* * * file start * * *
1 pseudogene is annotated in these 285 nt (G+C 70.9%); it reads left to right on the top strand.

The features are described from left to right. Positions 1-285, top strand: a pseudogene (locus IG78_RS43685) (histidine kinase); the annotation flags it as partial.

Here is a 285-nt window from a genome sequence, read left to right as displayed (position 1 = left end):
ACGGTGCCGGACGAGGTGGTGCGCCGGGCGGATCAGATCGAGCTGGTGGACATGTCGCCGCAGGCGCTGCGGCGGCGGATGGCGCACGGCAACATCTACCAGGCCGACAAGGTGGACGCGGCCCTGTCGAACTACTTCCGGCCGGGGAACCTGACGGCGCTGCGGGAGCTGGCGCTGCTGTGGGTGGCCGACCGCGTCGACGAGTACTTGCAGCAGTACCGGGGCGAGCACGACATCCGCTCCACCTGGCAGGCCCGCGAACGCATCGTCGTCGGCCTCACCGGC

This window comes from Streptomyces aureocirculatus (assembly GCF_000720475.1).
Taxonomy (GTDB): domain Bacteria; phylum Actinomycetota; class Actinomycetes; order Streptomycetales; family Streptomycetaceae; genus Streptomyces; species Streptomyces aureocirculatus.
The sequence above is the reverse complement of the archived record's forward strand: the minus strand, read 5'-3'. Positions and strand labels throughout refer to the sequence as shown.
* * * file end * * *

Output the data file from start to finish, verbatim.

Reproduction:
1 pseudogene is annotated in these 285 nt (G+C 70.9%); it reads left to right on the top strand.

The features are described from left to right. Positions 1-285, top strand: a pseudogene (locus IG78_RS43685) (histidine kinase); the annotation flags it as partial.

Here is a 285-nt window from a genome sequence, read left to right as displayed (position 1 = left end):
ACGGTGCCGGACGAGGTGGTGCGCCGGGCGGATCAGATCGAGCTGGTGGACATGTCGCCGCAGGCGCTGCGGCGGCGGATGGCGCACGGCAACATCTACCAGGCCGACAAGGTGGACGCGGCCCTGTCGAACTACTTCCGGCCGGGGAACCTGACGGCGCTGCGGGAGCTGGCGCTGCTGTGGGTGGCCGACCGCGTCGACGAGTACTTGCAGCAGTACCGGGGCGAGCACGACATCCGCTCCACCTGGCAGGCCCGCGAACGCATCGTCGTCGGCCTCACCGGC

This window comes from Streptomyces aureocirculatus (assembly GCF_000720475.1).
Taxonomy (GTDB): domain Bacteria; phylum Actinomycetota; class Actinomycetes; order Streptomycetales; family Streptomycetaceae; genus Streptomyces; species Streptomyces aureocirculatus.
The sequence above is the reverse complement of the archived record's forward strand: the minus strand, read 5'-3'. Positions and strand labels throughout refer to the sequence as shown.